We have all been there. We have such high hopes and amazing dreams for our children. We want the best for them and we want them to succeed. There are all of these things that we want them to do, to be good at, to succeed at, to love, to experience.
And then they fail. They disappoint us.
Frustration sets in, and sometimes, depending on the circumstance, so do fear and anger. How can someone we love so much disappoint us so deeply? And what can we do about it?
How do you react when your kids disappoint you? Do you yell, hang your head, take things away, add more chores, spank them, or put them in time out? How do you handle it? Do you act, or do you react?
Mom FAIL of EPIC proportions.
I found myself in this situation the other night. I was tired and frustrated, and I had been up since 5am – at least. Work was stressing me out in a big way. I had just spent 4 hours at a (volunteer!) parent meeting to plan next year’s dance magnet events at my daughter’s school (which I LOVE being involved with). I logged into the grade system to check my daughter’s grades and whoa – not what I expected. My heart sank and I was completely disappointed. She’s a high achiever and a perfectionist and has ALWAYS been on honor roll, but this last grading period – well, she tanked. For a minute I thought it was someone else’s grades by mistake. I lost it. I let her know I was disappointed. I lectured her. I told her she would probably not be able to dance for the first grading period of the next school year because her grades were so low (Keep in mind here, all of her classes are either Honors level or AP – not an easy course load. But I was tired and frustrated and couldn’t see the forest for the trees – she didn’t fail anything- just mostly B’s and 2 that were lower than that – on the grand scale of things, some kids would wish for those grades, but they were super low for her).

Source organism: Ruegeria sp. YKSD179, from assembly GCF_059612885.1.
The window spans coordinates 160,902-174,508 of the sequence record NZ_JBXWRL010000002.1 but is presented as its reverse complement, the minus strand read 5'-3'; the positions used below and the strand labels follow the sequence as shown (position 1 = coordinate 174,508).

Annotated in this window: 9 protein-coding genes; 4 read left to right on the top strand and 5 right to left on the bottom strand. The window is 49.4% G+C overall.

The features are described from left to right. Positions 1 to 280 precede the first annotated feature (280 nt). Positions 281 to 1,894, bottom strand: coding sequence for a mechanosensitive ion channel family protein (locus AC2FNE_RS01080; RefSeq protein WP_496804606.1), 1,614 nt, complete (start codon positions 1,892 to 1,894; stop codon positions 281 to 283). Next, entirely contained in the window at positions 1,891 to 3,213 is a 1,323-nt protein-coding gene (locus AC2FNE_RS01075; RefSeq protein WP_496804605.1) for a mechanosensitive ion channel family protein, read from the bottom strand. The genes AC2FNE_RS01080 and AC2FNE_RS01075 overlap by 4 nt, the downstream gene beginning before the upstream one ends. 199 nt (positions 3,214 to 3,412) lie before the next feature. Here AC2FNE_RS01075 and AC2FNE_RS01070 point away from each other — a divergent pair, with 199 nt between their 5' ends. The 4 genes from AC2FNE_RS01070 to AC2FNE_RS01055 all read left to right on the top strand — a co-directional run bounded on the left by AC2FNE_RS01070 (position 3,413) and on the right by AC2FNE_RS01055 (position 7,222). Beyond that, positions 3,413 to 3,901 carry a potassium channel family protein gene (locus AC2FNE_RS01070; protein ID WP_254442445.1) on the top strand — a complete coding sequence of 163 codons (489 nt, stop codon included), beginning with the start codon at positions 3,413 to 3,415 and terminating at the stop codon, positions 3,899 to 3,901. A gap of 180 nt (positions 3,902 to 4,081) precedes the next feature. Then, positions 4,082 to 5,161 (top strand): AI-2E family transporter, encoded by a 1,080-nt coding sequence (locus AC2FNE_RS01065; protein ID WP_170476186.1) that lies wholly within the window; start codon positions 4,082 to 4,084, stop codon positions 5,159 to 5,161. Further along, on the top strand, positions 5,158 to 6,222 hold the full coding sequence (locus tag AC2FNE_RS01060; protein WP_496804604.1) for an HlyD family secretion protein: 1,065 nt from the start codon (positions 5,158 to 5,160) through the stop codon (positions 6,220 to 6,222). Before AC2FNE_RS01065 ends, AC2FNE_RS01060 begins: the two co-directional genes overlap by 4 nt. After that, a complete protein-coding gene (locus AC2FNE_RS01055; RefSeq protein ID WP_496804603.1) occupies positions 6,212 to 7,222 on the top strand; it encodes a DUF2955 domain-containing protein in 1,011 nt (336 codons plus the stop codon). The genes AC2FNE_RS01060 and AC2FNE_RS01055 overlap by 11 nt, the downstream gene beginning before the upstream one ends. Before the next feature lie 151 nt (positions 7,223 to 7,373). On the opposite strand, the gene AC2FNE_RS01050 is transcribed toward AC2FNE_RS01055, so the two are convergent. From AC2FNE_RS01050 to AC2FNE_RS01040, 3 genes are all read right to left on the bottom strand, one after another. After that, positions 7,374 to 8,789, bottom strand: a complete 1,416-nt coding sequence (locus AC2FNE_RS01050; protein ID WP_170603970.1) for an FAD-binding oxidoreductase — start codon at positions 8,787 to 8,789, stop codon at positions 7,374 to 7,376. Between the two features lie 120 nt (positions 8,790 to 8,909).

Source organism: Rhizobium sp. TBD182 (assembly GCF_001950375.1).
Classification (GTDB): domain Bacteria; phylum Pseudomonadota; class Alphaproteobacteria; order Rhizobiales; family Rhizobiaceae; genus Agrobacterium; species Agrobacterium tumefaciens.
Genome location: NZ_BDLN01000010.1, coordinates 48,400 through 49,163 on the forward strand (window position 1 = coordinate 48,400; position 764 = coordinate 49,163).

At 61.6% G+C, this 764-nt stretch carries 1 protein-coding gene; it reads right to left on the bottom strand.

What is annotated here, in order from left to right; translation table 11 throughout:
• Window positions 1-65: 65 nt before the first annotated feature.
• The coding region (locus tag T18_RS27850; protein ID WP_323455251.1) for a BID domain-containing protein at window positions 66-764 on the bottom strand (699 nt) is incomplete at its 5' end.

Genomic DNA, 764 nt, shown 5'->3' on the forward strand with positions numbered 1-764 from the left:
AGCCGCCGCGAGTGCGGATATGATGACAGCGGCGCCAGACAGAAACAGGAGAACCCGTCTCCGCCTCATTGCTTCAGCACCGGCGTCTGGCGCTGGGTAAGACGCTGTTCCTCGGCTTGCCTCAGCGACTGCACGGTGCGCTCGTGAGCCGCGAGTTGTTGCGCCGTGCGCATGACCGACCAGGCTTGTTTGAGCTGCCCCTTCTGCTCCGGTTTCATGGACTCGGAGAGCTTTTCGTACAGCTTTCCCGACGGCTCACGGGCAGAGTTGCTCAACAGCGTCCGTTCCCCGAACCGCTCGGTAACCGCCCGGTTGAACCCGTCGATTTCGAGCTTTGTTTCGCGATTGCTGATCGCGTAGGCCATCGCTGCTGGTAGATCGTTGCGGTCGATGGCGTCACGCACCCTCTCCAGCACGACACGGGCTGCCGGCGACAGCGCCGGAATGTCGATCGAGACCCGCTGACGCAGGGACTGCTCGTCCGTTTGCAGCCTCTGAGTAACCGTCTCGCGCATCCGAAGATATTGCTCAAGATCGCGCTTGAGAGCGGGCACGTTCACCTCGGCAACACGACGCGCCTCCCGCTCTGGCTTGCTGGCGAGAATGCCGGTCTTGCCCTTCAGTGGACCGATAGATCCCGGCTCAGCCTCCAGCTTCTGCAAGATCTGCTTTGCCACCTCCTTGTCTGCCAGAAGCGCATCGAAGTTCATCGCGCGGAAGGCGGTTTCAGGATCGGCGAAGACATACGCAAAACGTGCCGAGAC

Outside of my frustration, I knew there were several contributing factors, but I was so focused on my OWN disappointment that I completely missed hers.
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In light of my epic mom failure, I have put together a helpful list of 11 Ways to Support Your Child Through Disappointment or Failure
1. Put it in perspective.